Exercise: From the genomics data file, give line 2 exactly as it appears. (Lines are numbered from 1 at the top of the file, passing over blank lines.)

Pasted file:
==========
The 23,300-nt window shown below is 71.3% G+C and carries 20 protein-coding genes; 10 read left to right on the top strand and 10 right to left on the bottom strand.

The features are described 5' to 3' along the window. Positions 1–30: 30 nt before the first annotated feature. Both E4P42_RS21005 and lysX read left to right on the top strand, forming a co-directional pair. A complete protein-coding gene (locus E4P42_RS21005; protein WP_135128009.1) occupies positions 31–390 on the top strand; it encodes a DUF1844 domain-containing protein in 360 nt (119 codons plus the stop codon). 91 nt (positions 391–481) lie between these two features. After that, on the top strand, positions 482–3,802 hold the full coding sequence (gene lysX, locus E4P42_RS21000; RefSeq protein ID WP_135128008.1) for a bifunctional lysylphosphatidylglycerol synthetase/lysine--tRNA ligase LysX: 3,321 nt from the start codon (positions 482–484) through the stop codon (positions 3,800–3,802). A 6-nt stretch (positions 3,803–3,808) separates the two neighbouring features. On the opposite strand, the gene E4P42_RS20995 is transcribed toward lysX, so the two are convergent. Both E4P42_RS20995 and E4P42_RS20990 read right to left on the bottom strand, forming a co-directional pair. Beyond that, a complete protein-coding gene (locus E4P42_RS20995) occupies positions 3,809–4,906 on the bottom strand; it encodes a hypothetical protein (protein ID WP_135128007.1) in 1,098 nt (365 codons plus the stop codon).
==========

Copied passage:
The features are described 5' to 3' along the window. Positions 1–30: 30 nt before the first annotated feature. Both E4P42_RS21005 and lysX read left to right on the top strand, forming a co-directional pair. A complete protein-coding gene (locus E4P42_RS21005; protein WP_135128009.1) occupies positions 31–390 on the top strand; it encodes a DUF1844 domain-containing protein in 360 nt (119 codons plus the stop codon). 91 nt (positions 391–481) lie between these two features. After that, on the top strand, positions 482–3,802 hold the full coding sequence (gene lysX, locus E4P42_RS21000; RefSeq protein ID WP_135128008.1) for a bifunctional lysylphosphatidylglycerol synthetase/lysine--tRNA ligase LysX: 3,321 nt from the start codon (positions 482–484) through the stop codon (positions 3,800–3,802). A 6-nt stretch (positions 3,803–3,808) separates the two neighbouring features. On the opposite strand, the gene E4P42_RS20995 is transcribed toward lysX, so the two are convergent. Both E4P42_RS20995 and E4P42_RS20990 read right to left on the bottom strand, forming a co-directional pair. Beyond that, a complete protein-coding gene (locus E4P42_RS20995) occupies positions 3,809–4,906 on the bottom strand; it encodes a hypothetical protein (protein ID WP_135128007.1) in 1,098 nt (365 codons plus the stop codon).